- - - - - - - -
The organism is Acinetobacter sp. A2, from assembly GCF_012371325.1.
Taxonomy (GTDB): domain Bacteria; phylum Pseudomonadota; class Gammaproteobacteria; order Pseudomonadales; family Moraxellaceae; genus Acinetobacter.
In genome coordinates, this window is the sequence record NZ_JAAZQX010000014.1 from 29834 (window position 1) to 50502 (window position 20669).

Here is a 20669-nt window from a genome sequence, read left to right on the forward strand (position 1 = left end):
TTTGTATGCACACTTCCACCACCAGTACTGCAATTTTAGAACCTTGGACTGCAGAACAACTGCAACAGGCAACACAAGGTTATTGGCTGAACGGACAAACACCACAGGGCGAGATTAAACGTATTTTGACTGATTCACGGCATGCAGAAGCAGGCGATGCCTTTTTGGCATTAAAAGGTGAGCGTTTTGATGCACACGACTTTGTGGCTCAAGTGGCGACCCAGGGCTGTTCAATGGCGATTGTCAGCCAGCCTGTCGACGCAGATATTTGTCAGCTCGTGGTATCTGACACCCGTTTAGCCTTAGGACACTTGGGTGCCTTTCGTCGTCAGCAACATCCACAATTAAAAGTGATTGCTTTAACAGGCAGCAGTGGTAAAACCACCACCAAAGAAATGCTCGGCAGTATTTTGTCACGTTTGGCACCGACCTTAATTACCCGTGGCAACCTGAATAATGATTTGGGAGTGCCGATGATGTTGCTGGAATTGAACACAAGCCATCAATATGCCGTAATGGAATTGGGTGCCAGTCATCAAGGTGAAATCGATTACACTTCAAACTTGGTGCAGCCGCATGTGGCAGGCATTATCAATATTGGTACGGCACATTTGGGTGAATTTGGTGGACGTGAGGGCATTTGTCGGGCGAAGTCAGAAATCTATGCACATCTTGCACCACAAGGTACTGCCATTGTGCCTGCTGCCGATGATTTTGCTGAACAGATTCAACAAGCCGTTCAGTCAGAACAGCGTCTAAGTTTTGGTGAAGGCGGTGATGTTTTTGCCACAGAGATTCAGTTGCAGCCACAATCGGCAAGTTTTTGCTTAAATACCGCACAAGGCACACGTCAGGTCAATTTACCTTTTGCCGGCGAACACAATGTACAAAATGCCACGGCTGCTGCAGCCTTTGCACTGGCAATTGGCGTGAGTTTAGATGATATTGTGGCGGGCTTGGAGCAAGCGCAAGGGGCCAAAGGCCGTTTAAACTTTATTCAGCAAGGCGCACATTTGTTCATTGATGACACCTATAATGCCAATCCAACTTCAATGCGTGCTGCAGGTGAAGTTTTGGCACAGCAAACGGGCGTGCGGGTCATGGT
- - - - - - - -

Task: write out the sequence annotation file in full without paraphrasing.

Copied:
The organism is Acinetobacter sp. A2, from assembly GCF_012371325.1.
Taxonomy (GTDB): domain Bacteria; phylum Pseudomonadota; class Gammaproteobacteria; order Pseudomonadales; family Moraxellaceae; genus Acinetobacter.
In genome coordinates, this window is the sequence record NZ_JAAZQX010000014.1 from 29834 (window position 1) to 50502 (window position 20669).

Here is a 20669-nt window from a genome sequence, read left to right on the forward strand (position 1 = left end):
TTTGTATGCACACTTCCACCACCAGTACTGCAATTTTAGAACCTTGGACTGCAGAACAACTGCAACAGGCAACACAAGGTTATTGGCTGAACGGACAAACACCACAGGGCGAGATTAAACGTATTTTGACTGATTCACGGCATGCAGAAGCAGGCGATGCCTTTTTGGCATTAAAAGGTGAGCGTTTTGATGCACACGACTTTGTGGCTCAAGTGGCGACCCAGGGCTGTTCAATGGCGATTGTCAGCCAGCCTGTCGACGCAGATATTTGTCAGCTCGTGGTATCTGACACCCGTTTAGCCTTAGGACACTTGGGTGCCTTTCGTCGTCAGCAACATCCACAATTAAAAGTGATTGCTTTAACAGGCAGCAGTGGTAAAACCACCACCAAAGAAATGCTCGGCAGTATTTTGTCACGTTTGGCACCGACCTTAATTACCCGTGGCAACCTGAATAATGATTTGGGAGTGCCGATGATGTTGCTGGAATTGAACACAAGCCATCAATATGCCGTAATGGAATTGGGTGCCAGTCATCAAGGTGAAATCGATTACACTTCAAACTTGGTGCAGCCGCATGTGGCAGGCATTATCAATATTGGTACGGCACATTTGGGTGAATTTGGTGGACGTGAGGGCATTTGTCGGGCGAAGTCAGAAATCTATGCACATCTTGCACCACAAGGTACTGCCATTGTGCCTGCTGCCGATGATTTTGCTGAACAGATTCAACAAGCCGTTCAGTCAGAACAGCGTCTAAGTTTTGGTGAAGGCGGTGATGTTTTTGCCACAGAGATTCAGTTGCAGCCACAATCGGCAAGTTTTTGCTTAAATACCGCACAAGGCACACGTCAGGTCAATTTACCTTTTGCCGGCGAACACAATGTACAAAATGCCACGGCTGCTGCAGCCTTTGCACTGGCAATTGGCGTGAGTTTAGATGATATTGTGGCGGGCTTGGAGCAAGCGCAAGGGGCCAAAGGCCGTTTAAACTTTATTCAGCAAGGCGCACATTTGTTCATTGATGACACCTATAATGCCAATCCAACTTCAATGCGTGCTGCAGGTGAAGTTTTGGCACAGCAAACGGGCGTGCGGGTCATGGT